Shelton P&Z considers recreational pot moratorium

Advanced Grow Labs production team member Steve Hobart looks for unwanted pests or disease to keep the marijuana plants safe at the West Haven medical cannabis facility.

Advanced Grow Labs production team member Steve Hobart looks for unwanted pests or disease to keep the marijuana plants safe at the West Haven medical cannabis facility.

Hearst Connecticut Media file photo

SHELTON - Recreational-use cannabis businesses will not likely be sprouting up in the city anytime soon.

The Planning and Zoning Commission, at its meeting Tuesday, is considering a temporary moratorium on establishing recreational-use cannabis sales operations in the city, at least until new Shelton zoning regulations are created to address this issue.

Last year, the state legislature legalized marijuana in Connecticut. Beginning July 1, it became legal for adults older than 21 to have an ounce-and-a-half of marijuana, plus another five ounces in a locked container.

Retail sales in Connecticut are expected to begin as soon as this spring, under legislation approved by the state Senate last year.

The commission voted to refer the proposal to its zoning subcommittee, which will work with city corporation counsel Fran Teodosio on the appropriate language to create a temporary moratorium. There would be a time limit on the moratorium that is yet to be determined.

“This is for us to get a handle on this,” commission Chair Virginia Harger said about the need for the temporary moratorium. She added a moratorium would allow the city to determine if Shelton zoning regulations need to be amended.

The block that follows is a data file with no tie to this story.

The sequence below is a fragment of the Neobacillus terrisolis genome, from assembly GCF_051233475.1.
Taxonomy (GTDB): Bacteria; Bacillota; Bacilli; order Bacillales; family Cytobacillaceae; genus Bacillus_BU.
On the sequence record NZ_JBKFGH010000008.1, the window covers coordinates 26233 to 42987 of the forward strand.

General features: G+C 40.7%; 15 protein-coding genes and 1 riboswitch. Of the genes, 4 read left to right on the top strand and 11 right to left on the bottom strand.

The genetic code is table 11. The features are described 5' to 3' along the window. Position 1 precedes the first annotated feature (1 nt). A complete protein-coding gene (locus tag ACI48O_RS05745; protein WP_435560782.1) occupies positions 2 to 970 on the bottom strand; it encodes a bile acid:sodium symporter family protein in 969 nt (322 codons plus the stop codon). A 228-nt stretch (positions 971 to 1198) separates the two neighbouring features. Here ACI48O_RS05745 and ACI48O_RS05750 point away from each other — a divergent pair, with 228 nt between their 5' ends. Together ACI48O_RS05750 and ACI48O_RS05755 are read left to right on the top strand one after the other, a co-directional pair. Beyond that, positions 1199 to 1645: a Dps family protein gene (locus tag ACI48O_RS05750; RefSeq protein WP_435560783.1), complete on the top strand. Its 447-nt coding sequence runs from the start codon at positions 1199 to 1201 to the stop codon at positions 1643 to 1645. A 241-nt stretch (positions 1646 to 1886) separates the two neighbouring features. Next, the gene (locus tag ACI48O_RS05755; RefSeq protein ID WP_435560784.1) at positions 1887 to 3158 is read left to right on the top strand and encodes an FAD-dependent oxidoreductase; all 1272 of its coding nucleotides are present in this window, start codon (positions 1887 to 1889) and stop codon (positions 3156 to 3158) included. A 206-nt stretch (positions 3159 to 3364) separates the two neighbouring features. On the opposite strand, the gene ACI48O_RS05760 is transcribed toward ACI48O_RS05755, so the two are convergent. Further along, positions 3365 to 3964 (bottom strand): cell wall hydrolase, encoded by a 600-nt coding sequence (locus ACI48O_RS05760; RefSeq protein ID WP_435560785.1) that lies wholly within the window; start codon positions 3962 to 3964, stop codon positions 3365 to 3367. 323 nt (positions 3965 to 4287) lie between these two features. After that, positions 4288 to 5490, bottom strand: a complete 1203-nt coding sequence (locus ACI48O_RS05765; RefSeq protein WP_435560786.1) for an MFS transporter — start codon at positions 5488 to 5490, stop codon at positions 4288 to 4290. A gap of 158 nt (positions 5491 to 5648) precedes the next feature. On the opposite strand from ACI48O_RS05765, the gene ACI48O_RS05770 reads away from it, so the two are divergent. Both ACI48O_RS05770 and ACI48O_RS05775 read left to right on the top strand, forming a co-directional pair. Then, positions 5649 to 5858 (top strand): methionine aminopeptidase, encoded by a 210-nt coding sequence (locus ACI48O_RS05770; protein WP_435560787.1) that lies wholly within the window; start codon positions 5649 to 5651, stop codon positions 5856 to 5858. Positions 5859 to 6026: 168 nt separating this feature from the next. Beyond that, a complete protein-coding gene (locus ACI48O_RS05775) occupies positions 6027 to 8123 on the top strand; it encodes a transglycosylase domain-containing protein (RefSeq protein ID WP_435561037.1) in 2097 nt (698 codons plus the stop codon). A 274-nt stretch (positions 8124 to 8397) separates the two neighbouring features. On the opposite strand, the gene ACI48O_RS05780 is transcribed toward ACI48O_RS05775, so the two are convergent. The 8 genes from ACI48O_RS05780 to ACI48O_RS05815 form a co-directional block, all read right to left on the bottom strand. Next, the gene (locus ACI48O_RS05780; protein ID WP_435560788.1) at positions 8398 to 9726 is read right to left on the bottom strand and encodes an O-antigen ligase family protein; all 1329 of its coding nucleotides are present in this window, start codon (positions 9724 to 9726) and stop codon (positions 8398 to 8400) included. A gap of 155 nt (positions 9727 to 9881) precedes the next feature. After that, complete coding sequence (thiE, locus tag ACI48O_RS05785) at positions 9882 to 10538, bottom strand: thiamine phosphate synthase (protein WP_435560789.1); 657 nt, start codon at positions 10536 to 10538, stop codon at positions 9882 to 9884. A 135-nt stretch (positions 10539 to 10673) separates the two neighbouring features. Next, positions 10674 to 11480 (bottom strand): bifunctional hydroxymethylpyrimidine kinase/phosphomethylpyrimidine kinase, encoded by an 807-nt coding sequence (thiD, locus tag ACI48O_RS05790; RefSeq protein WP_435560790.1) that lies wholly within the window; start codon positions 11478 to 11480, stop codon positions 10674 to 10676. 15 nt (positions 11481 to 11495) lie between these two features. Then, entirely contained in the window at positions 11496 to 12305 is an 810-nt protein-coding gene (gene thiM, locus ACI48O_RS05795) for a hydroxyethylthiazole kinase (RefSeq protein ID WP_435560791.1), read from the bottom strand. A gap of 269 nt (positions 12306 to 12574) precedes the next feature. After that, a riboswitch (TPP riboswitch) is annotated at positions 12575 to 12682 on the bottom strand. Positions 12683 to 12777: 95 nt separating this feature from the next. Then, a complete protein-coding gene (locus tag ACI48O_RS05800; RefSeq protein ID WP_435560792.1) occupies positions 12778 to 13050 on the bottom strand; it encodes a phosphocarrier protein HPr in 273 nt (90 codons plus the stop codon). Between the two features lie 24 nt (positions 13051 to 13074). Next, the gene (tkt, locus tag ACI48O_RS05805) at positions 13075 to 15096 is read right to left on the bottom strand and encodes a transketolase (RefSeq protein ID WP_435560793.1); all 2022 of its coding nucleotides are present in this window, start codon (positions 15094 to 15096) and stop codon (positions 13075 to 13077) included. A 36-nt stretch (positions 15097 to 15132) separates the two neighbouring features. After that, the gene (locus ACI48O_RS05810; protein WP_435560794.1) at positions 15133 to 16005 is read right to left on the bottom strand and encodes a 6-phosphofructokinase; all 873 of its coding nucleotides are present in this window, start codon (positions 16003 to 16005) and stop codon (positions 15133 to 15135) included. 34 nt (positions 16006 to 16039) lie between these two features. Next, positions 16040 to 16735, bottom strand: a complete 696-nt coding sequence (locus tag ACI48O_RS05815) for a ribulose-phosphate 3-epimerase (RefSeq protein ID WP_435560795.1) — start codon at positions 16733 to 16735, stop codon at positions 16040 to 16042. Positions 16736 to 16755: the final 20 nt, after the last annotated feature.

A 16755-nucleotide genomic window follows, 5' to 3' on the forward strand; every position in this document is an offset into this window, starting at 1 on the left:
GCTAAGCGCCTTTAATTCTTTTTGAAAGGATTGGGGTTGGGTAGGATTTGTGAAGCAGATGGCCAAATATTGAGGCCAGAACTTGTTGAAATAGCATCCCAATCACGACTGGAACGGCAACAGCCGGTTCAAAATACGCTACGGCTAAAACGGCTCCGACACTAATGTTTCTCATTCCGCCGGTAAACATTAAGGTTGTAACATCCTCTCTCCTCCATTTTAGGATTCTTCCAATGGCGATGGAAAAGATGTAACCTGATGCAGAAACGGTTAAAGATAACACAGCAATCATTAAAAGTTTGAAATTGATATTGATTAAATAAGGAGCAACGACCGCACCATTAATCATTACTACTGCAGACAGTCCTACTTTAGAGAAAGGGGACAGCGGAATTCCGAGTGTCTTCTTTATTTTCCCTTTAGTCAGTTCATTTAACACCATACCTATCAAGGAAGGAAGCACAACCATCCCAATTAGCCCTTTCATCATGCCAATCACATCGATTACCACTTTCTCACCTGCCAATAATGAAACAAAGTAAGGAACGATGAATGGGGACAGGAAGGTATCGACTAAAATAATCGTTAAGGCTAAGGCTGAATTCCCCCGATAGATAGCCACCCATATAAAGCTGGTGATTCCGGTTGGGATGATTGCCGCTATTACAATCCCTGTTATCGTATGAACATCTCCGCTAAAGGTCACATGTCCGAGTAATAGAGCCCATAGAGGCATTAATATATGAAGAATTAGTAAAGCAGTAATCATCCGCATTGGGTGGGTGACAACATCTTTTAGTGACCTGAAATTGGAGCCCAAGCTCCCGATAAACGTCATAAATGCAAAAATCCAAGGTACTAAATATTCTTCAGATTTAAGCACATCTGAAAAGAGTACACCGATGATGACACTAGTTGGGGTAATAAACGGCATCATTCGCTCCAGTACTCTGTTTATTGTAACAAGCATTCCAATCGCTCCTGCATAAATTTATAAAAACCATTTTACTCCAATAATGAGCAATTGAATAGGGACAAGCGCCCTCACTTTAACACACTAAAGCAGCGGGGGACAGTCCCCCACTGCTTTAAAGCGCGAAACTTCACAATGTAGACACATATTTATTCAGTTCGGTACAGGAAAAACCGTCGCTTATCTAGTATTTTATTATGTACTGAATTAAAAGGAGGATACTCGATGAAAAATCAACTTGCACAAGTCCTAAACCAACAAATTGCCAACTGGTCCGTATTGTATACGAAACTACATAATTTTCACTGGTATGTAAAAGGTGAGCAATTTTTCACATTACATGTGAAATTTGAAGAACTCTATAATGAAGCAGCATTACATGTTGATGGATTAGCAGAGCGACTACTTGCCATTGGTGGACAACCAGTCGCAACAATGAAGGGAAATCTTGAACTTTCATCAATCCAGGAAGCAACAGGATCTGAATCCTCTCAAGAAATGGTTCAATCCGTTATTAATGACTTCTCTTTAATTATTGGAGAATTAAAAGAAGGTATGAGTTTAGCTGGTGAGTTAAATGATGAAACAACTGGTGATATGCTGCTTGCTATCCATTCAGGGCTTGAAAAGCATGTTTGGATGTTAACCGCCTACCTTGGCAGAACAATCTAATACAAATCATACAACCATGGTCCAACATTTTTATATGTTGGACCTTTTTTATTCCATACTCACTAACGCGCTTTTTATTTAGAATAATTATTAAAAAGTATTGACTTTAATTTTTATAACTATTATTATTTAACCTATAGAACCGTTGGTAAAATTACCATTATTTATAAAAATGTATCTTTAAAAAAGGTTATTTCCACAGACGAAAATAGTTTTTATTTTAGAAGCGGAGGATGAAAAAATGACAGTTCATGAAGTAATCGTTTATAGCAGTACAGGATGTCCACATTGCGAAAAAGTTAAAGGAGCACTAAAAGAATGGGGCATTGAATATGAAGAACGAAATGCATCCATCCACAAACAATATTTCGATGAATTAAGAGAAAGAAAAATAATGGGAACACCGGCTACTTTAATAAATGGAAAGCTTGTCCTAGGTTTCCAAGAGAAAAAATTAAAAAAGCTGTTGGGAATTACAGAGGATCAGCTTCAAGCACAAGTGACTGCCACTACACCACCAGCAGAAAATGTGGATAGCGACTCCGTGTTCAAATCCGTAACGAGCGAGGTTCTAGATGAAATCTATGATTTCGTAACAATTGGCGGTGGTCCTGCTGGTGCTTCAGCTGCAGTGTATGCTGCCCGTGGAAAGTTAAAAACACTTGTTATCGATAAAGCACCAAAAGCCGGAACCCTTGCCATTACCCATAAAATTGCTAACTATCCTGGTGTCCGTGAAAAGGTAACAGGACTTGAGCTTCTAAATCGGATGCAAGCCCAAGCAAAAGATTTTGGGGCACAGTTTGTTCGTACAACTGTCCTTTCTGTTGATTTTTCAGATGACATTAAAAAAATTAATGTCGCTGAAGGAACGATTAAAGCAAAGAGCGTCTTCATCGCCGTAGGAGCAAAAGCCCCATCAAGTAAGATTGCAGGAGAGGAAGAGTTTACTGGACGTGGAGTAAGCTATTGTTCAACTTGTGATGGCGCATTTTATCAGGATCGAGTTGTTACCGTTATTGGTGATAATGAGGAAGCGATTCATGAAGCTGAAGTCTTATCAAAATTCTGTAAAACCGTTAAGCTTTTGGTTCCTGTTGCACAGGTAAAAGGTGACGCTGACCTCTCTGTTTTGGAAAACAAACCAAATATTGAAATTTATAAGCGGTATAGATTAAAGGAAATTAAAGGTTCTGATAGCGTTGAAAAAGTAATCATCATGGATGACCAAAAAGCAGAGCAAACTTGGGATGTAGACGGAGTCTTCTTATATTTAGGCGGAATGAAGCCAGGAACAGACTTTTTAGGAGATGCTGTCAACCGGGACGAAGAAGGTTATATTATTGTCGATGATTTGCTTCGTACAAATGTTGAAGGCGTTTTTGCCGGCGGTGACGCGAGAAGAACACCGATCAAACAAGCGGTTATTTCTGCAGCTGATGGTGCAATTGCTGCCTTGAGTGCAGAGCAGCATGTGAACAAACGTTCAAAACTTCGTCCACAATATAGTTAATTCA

“While the new state law permits municipalities to receive a 3 percent municipal sales tax for legal retail sales occurring within the municipality, there are those who are have legitimate concerns on how the regulations in this new state law would affect the quality of residential and commercial life we presently have in our community,” Harger said.

If the commission enacts a moratorium, Harger said the panel’s zoning subcommittee will continue to review the new state law and will prepare recommendations to present to the entire commission for consideration and action.

“This (moratorium) will give us time to prepare appropriate regulations,” commissioner Ruth Parkins said.

Harger said the zoning subcommittee will prepare the language, which will then be brought to the commission, which will set a public hearing before holding a final vote.

If the moratorium is approved, the commission will then create the new regulations concerning recreational-use cannabis sales. Once language for that is complete, it, too, will go before a public hearing before final commission approval.

brian.gioiele@hearstmediact.com